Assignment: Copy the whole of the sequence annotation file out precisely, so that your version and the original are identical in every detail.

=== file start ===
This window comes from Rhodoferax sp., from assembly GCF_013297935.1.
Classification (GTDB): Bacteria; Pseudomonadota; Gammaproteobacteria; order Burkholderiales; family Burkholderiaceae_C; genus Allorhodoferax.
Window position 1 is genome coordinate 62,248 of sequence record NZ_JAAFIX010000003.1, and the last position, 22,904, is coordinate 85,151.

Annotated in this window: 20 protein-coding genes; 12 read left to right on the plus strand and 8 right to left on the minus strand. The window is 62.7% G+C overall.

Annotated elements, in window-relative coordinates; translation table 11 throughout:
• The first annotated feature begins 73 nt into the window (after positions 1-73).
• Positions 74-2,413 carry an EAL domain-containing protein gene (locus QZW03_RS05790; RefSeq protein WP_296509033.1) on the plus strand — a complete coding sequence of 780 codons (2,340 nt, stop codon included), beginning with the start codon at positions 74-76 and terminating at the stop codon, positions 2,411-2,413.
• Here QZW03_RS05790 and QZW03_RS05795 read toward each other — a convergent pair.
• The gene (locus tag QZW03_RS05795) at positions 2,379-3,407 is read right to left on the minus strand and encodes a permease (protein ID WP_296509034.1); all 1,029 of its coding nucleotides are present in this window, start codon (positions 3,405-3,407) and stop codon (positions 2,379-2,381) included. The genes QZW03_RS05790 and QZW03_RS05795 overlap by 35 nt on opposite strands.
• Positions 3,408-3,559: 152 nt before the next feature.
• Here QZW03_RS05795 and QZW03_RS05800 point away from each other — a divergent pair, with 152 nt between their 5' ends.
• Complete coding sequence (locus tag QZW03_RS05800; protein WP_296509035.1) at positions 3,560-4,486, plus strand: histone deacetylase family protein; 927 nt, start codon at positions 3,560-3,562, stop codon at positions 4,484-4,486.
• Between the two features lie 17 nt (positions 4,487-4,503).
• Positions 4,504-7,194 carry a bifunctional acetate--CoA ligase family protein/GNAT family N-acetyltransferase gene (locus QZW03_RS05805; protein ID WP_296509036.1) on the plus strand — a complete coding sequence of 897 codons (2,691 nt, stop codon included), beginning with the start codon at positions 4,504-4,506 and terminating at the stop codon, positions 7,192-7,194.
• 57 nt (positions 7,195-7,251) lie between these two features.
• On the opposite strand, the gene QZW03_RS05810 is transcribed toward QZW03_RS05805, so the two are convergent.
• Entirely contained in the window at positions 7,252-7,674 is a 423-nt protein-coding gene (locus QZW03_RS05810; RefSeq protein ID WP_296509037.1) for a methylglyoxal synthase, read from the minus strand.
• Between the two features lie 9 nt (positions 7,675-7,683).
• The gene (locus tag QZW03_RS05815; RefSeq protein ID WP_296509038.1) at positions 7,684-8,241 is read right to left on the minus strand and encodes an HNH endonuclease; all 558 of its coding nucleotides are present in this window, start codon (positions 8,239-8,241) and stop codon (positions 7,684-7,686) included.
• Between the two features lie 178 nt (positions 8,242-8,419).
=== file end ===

This window comes from Rhodoferax sp., from assembly GCF_013297935.1.
Classification (GTDB): Bacteria; Pseudomonadota; Gammaproteobacteria; order Burkholderiales; family Burkholderiaceae_C; genus Allorhodoferax.
Window position 1 is genome coordinate 62,248 of sequence record NZ_JAAFIX010000003.1, and the last position, 22,904, is coordinate 85,151.

Annotated in this window: 20 protein-coding genes; 12 read left to right on the plus strand and 8 right to left on the minus strand. The window is 62.7% G+C overall.

Annotated elements, in window-relative coordinates; translation table 11 throughout:
• The first annotated feature begins 73 nt into the window (after positions 1-73).
• Positions 74-2,413 carry an EAL domain-containing protein gene (locus QZW03_RS05790; RefSeq protein WP_296509033.1) on the plus strand — a complete coding sequence of 780 codons (2,340 nt, stop codon included), beginning with the start codon at positions 74-76 and terminating at the stop codon, positions 2,411-2,413.
• Here QZW03_RS05790 and QZW03_RS05795 read toward each other — a convergent pair.
• The gene (locus tag QZW03_RS05795) at positions 2,379-3,407 is read right to left on the minus strand and encodes a permease (protein ID WP_296509034.1); all 1,029 of its coding nucleotides are present in this window, start codon (positions 3,405-3,407) and stop codon (positions 2,379-2,381) included. The genes QZW03_RS05790 and QZW03_RS05795 overlap by 35 nt on opposite strands.
• Positions 3,408-3,559: 152 nt before the next feature.
• Here QZW03_RS05795 and QZW03_RS05800 point away from each other — a divergent pair, with 152 nt between their 5' ends.
• Complete coding sequence (locus tag QZW03_RS05800; protein WP_296509035.1) at positions 3,560-4,486, plus strand: histone deacetylase family protein; 927 nt, start codon at positions 3,560-3,562, stop codon at positions 4,484-4,486.
• Between the two features lie 17 nt (positions 4,487-4,503).
• Positions 4,504-7,194 carry a bifunctional acetate--CoA ligase family protein/GNAT family N-acetyltransferase gene (locus QZW03_RS05805; protein ID WP_296509036.1) on the plus strand — a complete coding sequence of 897 codons (2,691 nt, stop codon included), beginning with the start codon at positions 4,504-4,506 and terminating at the stop codon, positions 7,192-7,194.
• 57 nt (positions 7,195-7,251) lie between these two features.
• On the opposite strand, the gene QZW03_RS05810 is transcribed toward QZW03_RS05805, so the two are convergent.
• Entirely contained in the window at positions 7,252-7,674 is a 423-nt protein-coding gene (locus QZW03_RS05810; RefSeq protein ID WP_296509037.1) for a methylglyoxal synthase, read from the minus strand.
• Between the two features lie 9 nt (positions 7,675-7,683).
• The gene (locus tag QZW03_RS05815; RefSeq protein ID WP_296509038.1) at positions 7,684-8,241 is read right to left on the minus strand and encodes an HNH endonuclease; all 558 of its coding nucleotides are present in this window, start codon (positions 8,239-8,241) and stop codon (positions 7,684-7,686) included.
• Between the two features lie 178 nt (positions 8,242-8,419).